Andy having the craic half a century on

Andy Irvine has been a trad music mainstay for almost 50 years and with a packed tour schedule of solo shows and gigs with Sweeney's Men and new 'supergroup' Usher's Island he's showing no sign of slowing down.

Ahead of a gig in Lisburn next weekend, he talks to Brian Campbell

ANDY Irvine was the 'A' in Irish trad 'supergroup' LAPD, which also featured Liam O'Flynn, Paddy Glackin and Donal Lunny.

So when O'Flynn decided to move on, Irvine approached two other acclaimed musicians, Mike McGoldrick and John Doyle, to join the line-up.

And as 'MJAPD' doesn't really have quite the same ring as LAPD, the new ensemble came up with a new name altogether: Usher's Island.

The band did a couple of gigs in Letterkenny and Carrick on Shannon last weekend, but he says they won't be doing too much touring this year. "Those two gigs we did were more or less try-outs before the Celtic Connections festival in Glasgow at the end of the month," he says. "That'll be our first [official] gig and then Mike is on tour until the end of July with Mark Knopfler, so our next gigs should be in August. Hopefully we'll jam that month with gigs, because then Mike is back with Knopfler in America. And John is constantly on the road with various outfits too. "One of the possibilities would be to play the Feile in west Belfast, so I hope that comes off. "It's been wonderful. I feel like giving up all the other bands," he laughs. Irvine made his name in Planxty in the 70s, in a line-up that included Christy Moore, O'Flynn and Lunny.

He has been in the bands Sweeney's Men and Patrick Street and still mixes band gigs with solo shows. Tonight he'll perform at Spanish Point in Co Clare with Sweeney's Men and next Saturday he comes to the Island Arts Centre in Lisburn for a solo gig. He explains why Lisburn is always a special place to play. "My mother was from Lisburn, so it's nice to go back and I hope it'll go as well as it has done in the past. "The last time I played the Island Arts Centre was a few years ago and I had a really nice audience and it was a lovely gig."

Irvine was born in London to his mother and Glasgow-born father and says he never got to visit Lisburn in his youth. "Well my mother was long out of the place when I was born. She was a musical comedy actress and she turned her back on Co Antrim quite early. "There were no relatives that I ever heard of there. My mother's two sisters also moved to England quite early on. "I'll get to hang out in Lisburn the day after my gig, so I might even go to the library and try to find my roots," he laughs.

Irvine now lives with his wife in Co Fermanagh.

Yet despite being renowned as a trad singer and skilled mandolin and bouzouki player, he started out in 'showbusiness' as a child actor. "My sister actually sent photographs of me to an acting agency and it started from there, when I was eight or nine, and it was wonderful.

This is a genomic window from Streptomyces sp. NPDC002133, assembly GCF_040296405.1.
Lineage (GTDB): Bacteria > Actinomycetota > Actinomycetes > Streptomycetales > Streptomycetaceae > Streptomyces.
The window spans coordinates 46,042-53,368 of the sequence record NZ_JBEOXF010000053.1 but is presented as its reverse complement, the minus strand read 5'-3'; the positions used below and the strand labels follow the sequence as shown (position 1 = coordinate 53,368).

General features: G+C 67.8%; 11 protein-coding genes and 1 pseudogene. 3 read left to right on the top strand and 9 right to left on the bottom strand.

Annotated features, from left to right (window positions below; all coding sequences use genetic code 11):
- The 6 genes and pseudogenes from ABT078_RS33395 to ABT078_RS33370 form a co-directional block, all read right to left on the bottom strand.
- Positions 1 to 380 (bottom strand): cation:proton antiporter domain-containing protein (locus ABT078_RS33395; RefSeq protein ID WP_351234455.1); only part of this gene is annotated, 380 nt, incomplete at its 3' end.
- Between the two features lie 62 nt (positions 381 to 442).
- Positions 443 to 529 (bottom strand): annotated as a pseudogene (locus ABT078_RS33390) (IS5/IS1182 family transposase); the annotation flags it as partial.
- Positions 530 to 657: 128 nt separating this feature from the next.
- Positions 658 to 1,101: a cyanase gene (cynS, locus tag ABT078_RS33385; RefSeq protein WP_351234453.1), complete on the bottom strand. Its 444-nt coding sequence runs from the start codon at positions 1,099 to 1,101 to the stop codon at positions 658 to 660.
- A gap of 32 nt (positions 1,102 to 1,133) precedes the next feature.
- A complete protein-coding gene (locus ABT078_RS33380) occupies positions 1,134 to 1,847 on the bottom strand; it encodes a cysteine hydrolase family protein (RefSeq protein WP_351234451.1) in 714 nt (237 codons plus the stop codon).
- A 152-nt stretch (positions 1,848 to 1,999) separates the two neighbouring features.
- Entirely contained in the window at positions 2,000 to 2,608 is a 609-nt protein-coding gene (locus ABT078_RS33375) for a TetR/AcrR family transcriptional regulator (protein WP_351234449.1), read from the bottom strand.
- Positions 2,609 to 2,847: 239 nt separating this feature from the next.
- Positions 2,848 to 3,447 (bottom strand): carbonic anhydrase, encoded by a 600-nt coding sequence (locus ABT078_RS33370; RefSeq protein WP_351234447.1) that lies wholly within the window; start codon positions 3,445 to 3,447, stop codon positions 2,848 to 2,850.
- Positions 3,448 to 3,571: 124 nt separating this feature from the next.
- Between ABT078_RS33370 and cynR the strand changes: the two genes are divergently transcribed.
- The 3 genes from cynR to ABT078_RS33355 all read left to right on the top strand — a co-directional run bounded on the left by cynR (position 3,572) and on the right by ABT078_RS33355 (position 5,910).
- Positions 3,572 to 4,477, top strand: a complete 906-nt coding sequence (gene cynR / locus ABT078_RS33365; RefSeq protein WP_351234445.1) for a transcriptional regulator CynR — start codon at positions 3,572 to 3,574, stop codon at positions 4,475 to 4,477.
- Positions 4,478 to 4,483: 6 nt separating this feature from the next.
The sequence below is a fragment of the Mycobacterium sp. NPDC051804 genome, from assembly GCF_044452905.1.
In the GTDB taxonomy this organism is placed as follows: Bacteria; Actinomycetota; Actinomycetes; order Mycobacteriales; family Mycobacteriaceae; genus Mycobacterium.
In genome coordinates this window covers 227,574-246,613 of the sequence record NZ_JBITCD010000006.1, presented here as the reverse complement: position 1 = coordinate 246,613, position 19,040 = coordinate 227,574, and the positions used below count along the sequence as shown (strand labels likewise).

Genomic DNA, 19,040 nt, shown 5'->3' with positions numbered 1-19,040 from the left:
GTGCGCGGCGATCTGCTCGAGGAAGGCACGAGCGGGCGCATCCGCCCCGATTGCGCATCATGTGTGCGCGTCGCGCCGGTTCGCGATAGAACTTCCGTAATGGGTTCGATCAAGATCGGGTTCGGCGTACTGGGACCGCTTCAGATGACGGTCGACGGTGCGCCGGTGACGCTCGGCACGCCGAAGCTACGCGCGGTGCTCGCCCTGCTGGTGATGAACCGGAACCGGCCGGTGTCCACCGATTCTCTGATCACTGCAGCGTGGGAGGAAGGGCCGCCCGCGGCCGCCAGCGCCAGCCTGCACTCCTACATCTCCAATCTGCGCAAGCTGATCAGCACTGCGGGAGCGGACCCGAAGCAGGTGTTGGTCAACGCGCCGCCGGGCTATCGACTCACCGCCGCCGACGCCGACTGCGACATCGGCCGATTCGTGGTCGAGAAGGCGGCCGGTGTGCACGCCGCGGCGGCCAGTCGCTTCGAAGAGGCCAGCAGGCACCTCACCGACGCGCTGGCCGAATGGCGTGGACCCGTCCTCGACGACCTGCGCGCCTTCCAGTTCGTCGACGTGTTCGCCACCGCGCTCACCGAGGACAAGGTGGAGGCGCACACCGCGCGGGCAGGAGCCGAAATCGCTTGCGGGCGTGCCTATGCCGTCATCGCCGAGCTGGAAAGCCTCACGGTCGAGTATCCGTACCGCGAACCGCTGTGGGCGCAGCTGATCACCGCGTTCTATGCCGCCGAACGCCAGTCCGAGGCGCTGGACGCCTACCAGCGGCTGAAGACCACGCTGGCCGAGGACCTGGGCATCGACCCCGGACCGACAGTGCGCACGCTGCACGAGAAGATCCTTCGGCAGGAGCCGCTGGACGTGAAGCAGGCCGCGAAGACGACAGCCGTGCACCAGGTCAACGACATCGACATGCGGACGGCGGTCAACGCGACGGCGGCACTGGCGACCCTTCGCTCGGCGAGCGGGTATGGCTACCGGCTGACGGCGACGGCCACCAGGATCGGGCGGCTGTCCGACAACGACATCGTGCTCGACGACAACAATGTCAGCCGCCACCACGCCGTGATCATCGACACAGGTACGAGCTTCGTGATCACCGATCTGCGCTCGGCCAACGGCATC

I was fearless. But I think any child can act."

Does he have any regrets about withdrawing from the acting work as a teenager? "I have and I haven't. I was actually doing a radio programme with Jim Sheridan, the film director, and he said, 'I might have a part fro you in my next film' so I just said, 'OK'. So you never know."

Yet it seems he was always destined to become a musician and he credits two big influences for setting him on his way. "Lonnie Donegan was definitely my starter and then I learned from reading the back of Lonnie's EPs about Woody Guthrie and I moved on from there. It's amazing how you arrive at the place you are."

Irvine shows no signs of stopping and is busier than ever. Last year he released a live album and DVD, filmed at Vicar Street in Dublin - recorded to mark his 70th birthday. He played the National Concert Hall in Dublin on Wednesday at a benefit gig to launch the Burren Backroom Series album, playing alongside the likes of Dervish, Sharon Shannon, Lunasa and Tommy McCarthy. "I do keep myself busy. I enjoy the band stuff and then the solo stuff is great too because there's a lot of freedom. "I'm doing a few gigs in the north of Spain next month too."

Is there anywhere in the world he would like to tour? "Oh, there are lots of places. I've always wanted to be popular in Sweden but I've never succeeded," he laughs. "I do quite well in Norway, but I don't get anything in Sweden; they don't need me."

He explains how the Usher's Island collective came together, filling the gap left by LAPD. "Liam just decided he didn't want to play any more with LAPD. So the three of us - the 'APD' part - had a get-together and decided we'd like to continue. "So we thought, 'Who could we add to it?' and I decided on Mike and John, two of my favourite musicians. They said yes, so we were away. "It would be good to start work on an album, so maybe Donal and Paddy and myself could start it off."

Irvine says he's still in touch with Christy Moore and he only has fond memories from the Planxty days in the early 70s. "In 1972 people heard Planxty and thought, 'This is what we've been waiting for' but then by about 1974 they had kind of moved on and were more into progressive rock and we were left behind a little bit," he says. "We did continue to be successful but we never matched the exhilarating success of those first 18 months. "Ah, it was magnificent. The first year and a half of that band, I could have died of laughter; the craic was fantastic."

* Andy Irvine plays the Island Arts Centre in Lisburn on Saturday January 24 and Ballymoney Town Hall on February 5. For all dates, see


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